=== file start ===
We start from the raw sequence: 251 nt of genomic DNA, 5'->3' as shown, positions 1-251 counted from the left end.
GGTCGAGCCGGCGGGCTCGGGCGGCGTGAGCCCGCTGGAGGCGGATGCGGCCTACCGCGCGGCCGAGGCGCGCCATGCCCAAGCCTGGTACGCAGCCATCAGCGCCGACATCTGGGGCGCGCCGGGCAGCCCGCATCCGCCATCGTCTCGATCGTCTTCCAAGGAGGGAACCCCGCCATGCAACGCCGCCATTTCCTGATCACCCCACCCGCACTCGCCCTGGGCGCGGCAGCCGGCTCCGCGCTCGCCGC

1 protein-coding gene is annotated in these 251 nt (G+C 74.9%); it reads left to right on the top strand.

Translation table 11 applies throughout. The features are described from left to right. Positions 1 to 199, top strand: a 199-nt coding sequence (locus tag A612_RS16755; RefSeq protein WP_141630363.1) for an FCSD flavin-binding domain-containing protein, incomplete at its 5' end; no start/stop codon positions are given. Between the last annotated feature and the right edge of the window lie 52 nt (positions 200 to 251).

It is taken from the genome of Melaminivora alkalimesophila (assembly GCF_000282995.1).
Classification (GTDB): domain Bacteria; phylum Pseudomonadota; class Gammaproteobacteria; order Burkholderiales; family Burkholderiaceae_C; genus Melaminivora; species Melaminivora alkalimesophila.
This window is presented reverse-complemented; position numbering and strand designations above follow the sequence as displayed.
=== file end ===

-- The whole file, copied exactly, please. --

We start from the raw sequence: 251 nt of genomic DNA, 5'->3' as shown, positions 1-251 counted from the left end.
GGTCGAGCCGGCGGGCTCGGGCGGCGTGAGCCCGCTGGAGGCGGATGCGGCCTACCGCGCGGCCGAGGCGCGCCATGCCCAAGCCTGGTACGCAGCCATCAGCGCCGACATCTGGGGCGCGCCGGGCAGCCCGCATCCGCCATCGTCTCGATCGTCTTCCAAGGAGGGAACCCCGCCATGCAACGCCGCCATTTCCTGATCACCCCACCCGCACTCGCCCTGGGCGCGGCAGCCGGCTCCGCGCTCGCCGC

1 protein-coding gene is annotated in these 251 nt (G+C 74.9%); it reads left to right on the top strand.

Translation table 11 applies throughout. The features are described from left to right. Positions 1 to 199, top strand: a 199-nt coding sequence (locus tag A612_RS16755; RefSeq protein WP_141630363.1) for an FCSD flavin-binding domain-containing protein, incomplete at its 5' end; no start/stop codon positions are given. Between the last annotated feature and the right edge of the window lie 52 nt (positions 200 to 251).

It is taken from the genome of Melaminivora alkalimesophila (assembly GCF_000282995.1).
Classification (GTDB): domain Bacteria; phylum Pseudomonadota; class Gammaproteobacteria; order Burkholderiales; family Burkholderiaceae_C; genus Melaminivora; species Melaminivora alkalimesophila.
This window is presented reverse-complemented; position numbering and strand designations above follow the sequence as displayed.